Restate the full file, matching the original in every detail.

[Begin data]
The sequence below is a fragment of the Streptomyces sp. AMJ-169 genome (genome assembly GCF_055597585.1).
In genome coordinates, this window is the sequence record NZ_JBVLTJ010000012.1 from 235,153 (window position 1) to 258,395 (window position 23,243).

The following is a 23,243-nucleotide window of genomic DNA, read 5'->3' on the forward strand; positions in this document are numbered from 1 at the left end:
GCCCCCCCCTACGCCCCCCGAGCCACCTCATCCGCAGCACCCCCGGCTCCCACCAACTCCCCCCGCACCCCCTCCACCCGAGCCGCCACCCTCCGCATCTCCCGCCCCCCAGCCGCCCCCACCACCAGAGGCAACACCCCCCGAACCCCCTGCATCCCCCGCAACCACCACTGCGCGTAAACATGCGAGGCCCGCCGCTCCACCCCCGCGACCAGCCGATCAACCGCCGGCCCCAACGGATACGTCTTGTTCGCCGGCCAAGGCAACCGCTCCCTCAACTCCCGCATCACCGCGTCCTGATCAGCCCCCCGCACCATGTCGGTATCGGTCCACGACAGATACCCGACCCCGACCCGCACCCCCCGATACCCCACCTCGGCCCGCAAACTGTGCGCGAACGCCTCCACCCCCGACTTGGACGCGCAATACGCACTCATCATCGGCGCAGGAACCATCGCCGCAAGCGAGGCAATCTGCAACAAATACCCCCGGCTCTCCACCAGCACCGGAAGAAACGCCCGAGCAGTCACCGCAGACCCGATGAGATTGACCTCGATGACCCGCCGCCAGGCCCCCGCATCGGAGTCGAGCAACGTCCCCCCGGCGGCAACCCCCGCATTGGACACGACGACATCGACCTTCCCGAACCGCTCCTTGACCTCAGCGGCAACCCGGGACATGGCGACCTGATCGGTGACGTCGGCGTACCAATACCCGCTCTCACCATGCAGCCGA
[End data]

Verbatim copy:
The sequence below is a fragment of the Streptomyces sp. AMJ-169 genome (genome assembly GCF_055597585.1).
In genome coordinates, this window is the sequence record NZ_JBVLTJ010000012.1 from 235,153 (window position 1) to 258,395 (window position 23,243).

The following is a 23,243-nucleotide window of genomic DNA, read 5'->3' on the forward strand; positions in this document are numbered from 1 at the left end:
GCCCCCCCCTACGCCCCCCGAGCCACCTCATCCGCAGCACCCCCGGCTCCCACCAACTCCCCCCGCACCCCCTCCACCCGAGCCGCCACCCTCCGCATCTCCCGCCCCCCAGCCGCCCCCACCACCAGAGGCAACACCCCCCGAACCCCCTGCATCCCCCGCAACCACCACTGCGCGTAAACATGCGAGGCCCGCCGCTCCACCCCCGCGACCAGCCGATCAACCGCCGGCCCCAACGGATACGTCTTGTTCGCCGGCCAAGGCAACCGCTCCCTCAACTCCCGCATCACCGCGTCCTGATCAGCCCCCCGCACCATGTCGGTATCGGTCCACGACAGATACCCGACCCCGACCCGCACCCCCCGATACCCCACCTCGGCCCGCAAACTGTGCGCGAACGCCTCCACCCCCGACTTGGACGCGCAATACGCACTCATCATCGGCGCAGGAACCATCGCCGCAAGCGAGGCAATCTGCAACAAATACCCCCGGCTCTCCACCAGCACCGGAAGAAACGCCCGAGCAGTCACCGCAGACCCGATGAGATTGACCTCGATGACCCGCCGCCAGGCCCCCGCATCGGAGTCGAGCAACGTCCCCCCGGCGGCAACCCCCGCATTGGACACGACGACATCGACCTTCCCGAACCGCTCCTTGACCTCAGCGGCAACCCGGGACATGGCGACCTGATCGGTGACGTCGGCGTACCAATACCCGCTCTCACCATGCAGCCGA